It may be minuscule, but the people at the Enchanted Farm has a way to nurture this goodness till it envelopes into a indomitable force.

I was extremely fortunate to head on to Gawad Kalinga with some of the brightest and passionate individuals I have met.

(Left to right: Shahrul, Shirley, Me, Hairol, Umar & Sharifah)
We were taken in by Shirley Maya Tan, another fellow Malaysian who left behind a life of comfort and indulgence, is now devoting her time in building this vision.

“Why would someone do that?”
“Where did she find the courage to do so?”

And again, the answer is none other than Unconditional Love. 

The last burning question remains.

“Who sparked this transformation?”

Behind this army of vision (and nation!) builders, stands Tony Meloto, to whom we all affectionately refers to as Tito (“uncle”) Tony.

Tito Tony, founder of the Gawad Kalinga communities, has received numerous awards inclusive of Social Entrepreneur of the World, Japan’s Nikkei Asia Prize for Regional Growth and etc.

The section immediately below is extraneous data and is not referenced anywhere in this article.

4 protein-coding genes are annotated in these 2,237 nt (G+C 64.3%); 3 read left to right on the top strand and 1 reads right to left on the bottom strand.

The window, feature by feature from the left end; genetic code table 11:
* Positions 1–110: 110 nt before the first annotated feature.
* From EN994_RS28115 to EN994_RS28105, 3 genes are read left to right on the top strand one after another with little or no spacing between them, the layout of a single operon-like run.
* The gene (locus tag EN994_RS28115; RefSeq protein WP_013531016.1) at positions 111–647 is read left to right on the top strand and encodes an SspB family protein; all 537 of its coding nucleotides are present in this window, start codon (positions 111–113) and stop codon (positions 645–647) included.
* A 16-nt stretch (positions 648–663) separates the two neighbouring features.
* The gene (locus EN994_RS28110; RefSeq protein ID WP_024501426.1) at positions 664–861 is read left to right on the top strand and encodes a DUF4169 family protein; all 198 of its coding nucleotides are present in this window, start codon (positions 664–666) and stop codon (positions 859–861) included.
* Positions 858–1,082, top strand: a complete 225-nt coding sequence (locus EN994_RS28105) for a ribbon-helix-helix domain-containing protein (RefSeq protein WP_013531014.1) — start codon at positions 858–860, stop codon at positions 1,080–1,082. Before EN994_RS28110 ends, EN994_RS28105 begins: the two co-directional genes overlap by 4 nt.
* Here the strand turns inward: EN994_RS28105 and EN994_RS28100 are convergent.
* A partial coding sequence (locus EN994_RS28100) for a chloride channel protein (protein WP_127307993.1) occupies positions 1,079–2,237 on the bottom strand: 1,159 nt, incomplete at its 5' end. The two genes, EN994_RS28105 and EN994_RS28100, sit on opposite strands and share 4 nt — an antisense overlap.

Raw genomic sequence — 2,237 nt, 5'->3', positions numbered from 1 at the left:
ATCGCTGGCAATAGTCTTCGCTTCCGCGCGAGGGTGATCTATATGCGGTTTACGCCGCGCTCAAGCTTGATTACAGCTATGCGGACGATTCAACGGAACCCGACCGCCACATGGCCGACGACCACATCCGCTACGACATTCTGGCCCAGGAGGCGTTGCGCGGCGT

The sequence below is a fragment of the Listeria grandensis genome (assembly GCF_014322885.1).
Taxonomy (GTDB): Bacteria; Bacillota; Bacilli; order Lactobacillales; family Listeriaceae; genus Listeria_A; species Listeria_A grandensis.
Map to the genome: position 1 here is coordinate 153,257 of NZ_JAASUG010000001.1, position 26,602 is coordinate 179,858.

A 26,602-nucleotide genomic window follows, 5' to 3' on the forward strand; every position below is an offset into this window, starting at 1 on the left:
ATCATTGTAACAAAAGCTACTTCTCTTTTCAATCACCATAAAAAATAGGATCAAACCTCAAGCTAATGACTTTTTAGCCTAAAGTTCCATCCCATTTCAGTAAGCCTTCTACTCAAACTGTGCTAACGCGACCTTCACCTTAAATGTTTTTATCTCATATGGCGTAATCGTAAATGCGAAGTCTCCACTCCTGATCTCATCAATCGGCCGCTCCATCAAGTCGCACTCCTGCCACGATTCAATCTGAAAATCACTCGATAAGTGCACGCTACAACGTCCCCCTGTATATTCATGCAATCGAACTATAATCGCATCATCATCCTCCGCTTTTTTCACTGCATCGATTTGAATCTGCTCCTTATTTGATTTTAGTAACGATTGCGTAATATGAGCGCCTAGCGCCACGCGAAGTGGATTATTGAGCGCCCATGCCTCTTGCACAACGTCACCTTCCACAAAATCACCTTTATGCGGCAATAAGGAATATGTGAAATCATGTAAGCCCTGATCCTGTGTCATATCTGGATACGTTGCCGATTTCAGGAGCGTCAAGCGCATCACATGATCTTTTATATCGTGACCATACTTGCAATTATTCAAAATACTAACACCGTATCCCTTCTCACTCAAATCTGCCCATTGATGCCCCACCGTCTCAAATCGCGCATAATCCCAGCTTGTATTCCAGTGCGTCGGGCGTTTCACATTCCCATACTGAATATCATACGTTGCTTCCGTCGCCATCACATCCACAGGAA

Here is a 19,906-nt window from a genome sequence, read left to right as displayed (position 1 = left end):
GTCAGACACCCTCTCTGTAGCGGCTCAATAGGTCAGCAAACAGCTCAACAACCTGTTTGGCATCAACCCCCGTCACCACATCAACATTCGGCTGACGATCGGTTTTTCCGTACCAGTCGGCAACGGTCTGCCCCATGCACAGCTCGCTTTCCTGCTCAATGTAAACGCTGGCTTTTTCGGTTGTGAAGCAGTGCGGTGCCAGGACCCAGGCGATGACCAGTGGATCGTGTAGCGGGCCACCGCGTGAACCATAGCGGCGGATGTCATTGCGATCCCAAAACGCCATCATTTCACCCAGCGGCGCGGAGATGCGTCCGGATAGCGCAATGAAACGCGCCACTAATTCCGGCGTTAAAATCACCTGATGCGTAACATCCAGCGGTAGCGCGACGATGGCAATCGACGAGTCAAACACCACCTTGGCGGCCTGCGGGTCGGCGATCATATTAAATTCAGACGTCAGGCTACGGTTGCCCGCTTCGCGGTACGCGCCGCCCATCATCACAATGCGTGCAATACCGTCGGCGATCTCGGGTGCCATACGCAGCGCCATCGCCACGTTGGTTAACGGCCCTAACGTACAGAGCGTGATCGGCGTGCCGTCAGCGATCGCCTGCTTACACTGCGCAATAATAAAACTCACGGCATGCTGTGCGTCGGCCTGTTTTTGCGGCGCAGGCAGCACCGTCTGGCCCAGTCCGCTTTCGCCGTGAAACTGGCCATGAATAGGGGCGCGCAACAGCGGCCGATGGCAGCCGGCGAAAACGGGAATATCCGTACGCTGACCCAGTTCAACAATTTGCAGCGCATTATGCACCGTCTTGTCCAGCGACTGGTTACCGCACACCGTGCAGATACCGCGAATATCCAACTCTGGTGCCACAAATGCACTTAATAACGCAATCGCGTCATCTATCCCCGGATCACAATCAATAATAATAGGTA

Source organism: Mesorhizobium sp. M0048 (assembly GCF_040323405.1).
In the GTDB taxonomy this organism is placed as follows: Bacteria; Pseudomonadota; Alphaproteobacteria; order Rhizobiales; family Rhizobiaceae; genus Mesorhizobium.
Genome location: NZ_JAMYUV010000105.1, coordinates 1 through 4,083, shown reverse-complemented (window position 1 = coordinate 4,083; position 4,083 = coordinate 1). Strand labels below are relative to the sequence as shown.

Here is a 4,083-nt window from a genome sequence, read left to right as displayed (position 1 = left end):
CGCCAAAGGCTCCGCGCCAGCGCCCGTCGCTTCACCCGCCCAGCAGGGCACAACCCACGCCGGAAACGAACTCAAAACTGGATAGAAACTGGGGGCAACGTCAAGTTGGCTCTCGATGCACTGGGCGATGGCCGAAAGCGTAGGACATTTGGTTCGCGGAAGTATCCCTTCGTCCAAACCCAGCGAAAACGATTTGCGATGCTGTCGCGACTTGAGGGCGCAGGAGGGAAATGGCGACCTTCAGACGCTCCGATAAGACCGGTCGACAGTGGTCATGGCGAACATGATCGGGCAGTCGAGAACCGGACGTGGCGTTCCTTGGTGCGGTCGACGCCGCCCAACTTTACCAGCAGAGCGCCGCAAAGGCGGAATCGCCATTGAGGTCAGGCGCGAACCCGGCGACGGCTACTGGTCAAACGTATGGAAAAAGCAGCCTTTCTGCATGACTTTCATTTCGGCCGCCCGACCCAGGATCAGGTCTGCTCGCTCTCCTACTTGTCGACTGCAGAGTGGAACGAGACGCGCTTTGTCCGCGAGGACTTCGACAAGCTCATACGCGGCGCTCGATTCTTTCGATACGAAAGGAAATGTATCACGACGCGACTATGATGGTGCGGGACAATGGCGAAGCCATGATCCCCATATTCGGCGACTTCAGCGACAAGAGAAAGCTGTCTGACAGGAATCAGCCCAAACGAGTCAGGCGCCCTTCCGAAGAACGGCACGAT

Tito Tony also drives a battered Toyota Revo and took the time to engage, listen, and remember each of our names.

With Tito Tony

It is the vision of one man.

The unconditional love of one individual which has led to a multitude of change, rippling across the present generation and the generations to come.

It is that same love, which has moved many and earned Tito Tony the “Filipino of the Year” by the Philippine Daily Inquirer.

And that same love remains when Tito Tony gave each and every one of us a heartfelt hug, while whispering these words as we said our goodbyes,

“This is your home. Come here whenever you feel persecuted. This is a place for the oppressed, and also for the victorious.”


2 thoughts on “How a 31-Year-Old Became a Charity Case for the Poor

  1. Fascinating Jonathan. I’m glad you’re out there doing something unusual., trying new things and learning. Take good care of yourself and enjoy your new experiences. Keep a blog so we can all keep up with you.